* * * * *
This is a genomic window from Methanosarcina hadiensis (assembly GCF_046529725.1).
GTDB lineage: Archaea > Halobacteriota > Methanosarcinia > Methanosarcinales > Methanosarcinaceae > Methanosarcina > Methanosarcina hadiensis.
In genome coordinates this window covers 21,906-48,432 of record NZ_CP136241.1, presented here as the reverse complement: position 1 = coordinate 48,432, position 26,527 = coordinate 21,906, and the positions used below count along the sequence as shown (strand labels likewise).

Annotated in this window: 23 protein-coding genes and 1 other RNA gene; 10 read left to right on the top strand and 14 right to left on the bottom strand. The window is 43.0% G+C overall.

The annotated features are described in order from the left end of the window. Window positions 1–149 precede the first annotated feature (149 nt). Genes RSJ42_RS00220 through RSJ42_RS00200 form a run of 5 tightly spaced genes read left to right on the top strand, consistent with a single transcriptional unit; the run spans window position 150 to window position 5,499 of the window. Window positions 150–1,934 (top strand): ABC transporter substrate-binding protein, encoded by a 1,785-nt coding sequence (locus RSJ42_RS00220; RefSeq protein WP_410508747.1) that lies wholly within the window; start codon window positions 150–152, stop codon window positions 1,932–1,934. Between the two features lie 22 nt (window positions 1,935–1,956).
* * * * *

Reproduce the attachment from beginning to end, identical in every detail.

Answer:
This is a genomic window from Methanosarcina hadiensis (assembly GCF_046529725.1).
GTDB lineage: Archaea > Halobacteriota > Methanosarcinia > Methanosarcinales > Methanosarcinaceae > Methanosarcina > Methanosarcina hadiensis.
In genome coordinates this window covers 21,906-48,432 of record NZ_CP136241.1, presented here as the reverse complement: position 1 = coordinate 48,432, position 26,527 = coordinate 21,906, and the positions used below count along the sequence as shown (strand labels likewise).

Annotated in this window: 23 protein-coding genes and 1 other RNA gene; 10 read left to right on the top strand and 14 right to left on the bottom strand. The window is 43.0% G+C overall.

The annotated features are described in order from the left end of the window. Window positions 1–149 precede the first annotated feature (149 nt). Genes RSJ42_RS00220 through RSJ42_RS00200 form a run of 5 tightly spaced genes read left to right on the top strand, consistent with a single transcriptional unit; the run spans window position 150 to window position 5,499 of the window. Window positions 150–1,934 (top strand): ABC transporter substrate-binding protein, encoded by a 1,785-nt coding sequence (locus RSJ42_RS00220; RefSeq protein WP_410508747.1) that lies wholly within the window; start codon window positions 150–152, stop codon window positions 1,932–1,934. Between the two features lie 22 nt (window positions 1,935–1,956).